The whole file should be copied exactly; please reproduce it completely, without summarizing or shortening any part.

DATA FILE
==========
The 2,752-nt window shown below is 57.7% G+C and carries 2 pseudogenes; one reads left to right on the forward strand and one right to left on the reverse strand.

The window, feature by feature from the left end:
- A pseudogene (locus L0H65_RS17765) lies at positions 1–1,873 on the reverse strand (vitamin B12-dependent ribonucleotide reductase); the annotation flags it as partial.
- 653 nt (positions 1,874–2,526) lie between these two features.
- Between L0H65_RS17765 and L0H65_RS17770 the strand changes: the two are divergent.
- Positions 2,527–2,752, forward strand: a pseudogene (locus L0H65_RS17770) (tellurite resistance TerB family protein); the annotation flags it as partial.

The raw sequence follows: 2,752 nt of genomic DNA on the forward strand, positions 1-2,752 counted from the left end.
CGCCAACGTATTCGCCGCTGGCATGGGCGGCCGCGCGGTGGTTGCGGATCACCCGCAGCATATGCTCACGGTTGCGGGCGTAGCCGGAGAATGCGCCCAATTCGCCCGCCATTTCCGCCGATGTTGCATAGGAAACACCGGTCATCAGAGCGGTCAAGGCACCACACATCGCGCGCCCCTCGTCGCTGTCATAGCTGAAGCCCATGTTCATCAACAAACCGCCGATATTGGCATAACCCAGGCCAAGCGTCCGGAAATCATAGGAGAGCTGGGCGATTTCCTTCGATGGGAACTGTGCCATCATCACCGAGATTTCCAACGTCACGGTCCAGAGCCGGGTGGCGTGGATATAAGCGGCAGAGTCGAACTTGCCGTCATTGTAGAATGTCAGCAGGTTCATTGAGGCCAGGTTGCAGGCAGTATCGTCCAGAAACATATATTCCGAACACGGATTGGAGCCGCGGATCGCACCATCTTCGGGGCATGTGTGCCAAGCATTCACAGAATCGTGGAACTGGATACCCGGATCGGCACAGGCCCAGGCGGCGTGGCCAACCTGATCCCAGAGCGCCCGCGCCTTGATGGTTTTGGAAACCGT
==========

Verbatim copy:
The 2,752-nt window shown below is 57.7% G+C and carries 2 pseudogenes; one reads left to right on the forward strand and one right to left on the reverse strand.

The window, feature by feature from the left end:
- A pseudogene (locus L0H65_RS17765) lies at positions 1–1,873 on the reverse strand (vitamin B12-dependent ribonucleotide reductase); the annotation flags it as partial.
- 653 nt (positions 1,874–2,526) lie between these two features.
- Between L0H65_RS17765 and L0H65_RS17770 the strand changes: the two are divergent.
- Positions 2,527–2,752, forward strand: a pseudogene (locus L0H65_RS17770) (tellurite resistance TerB family protein); the annotation flags it as partial.

The raw sequence follows: 2,752 nt of genomic DNA on the forward strand, positions 1-2,752 counted from the left end.
CGCCAACGTATTCGCCGCTGGCATGGGCGGCCGCGCGGTGGTTGCGGATCACCCGCAGCATATGCTCACGGTTGCGGGCGTAGCCGGAGAATGCGCCCAATTCGCCCGCCATTTCCGCCGATGTTGCATAGGAAACACCGGTCATCAGAGCGGTCAAGGCACCACACATCGCGCGCCCCTCGTCGCTGTCATAGCTGAAGCCCATGTTCATCAACAAACCGCCGATATTGGCATAACCCAGGCCAAGCGTCCGGAAATCATAGGAGAGCTGGGCGATTTCCTTCGATGGGAACTGTGCCATCATCACCGAGATTTCCAACGTCACGGTCCAGAGCCGGGTGGCGTGGATATAAGCGGCAGAGTCGAACTTGCCGTCATTGTAGAATGTCAGCAGGTTCATTGAGGCCAGGTTGCAGGCAGTATCGTCCAGAAACATATATTCCGAACACGGATTGGAGCCGCGGATCGCACCATCTTCGGGGCATGTGTGCCAAGCATTCACAGAATCGTGGAACTGGATACCCGGATCGGCACAGGCCCAGGCGGCGTGGCCAACCTGATCCCAGAGCGCCCGCGCCTTGATGGTTTTGGAAACCGT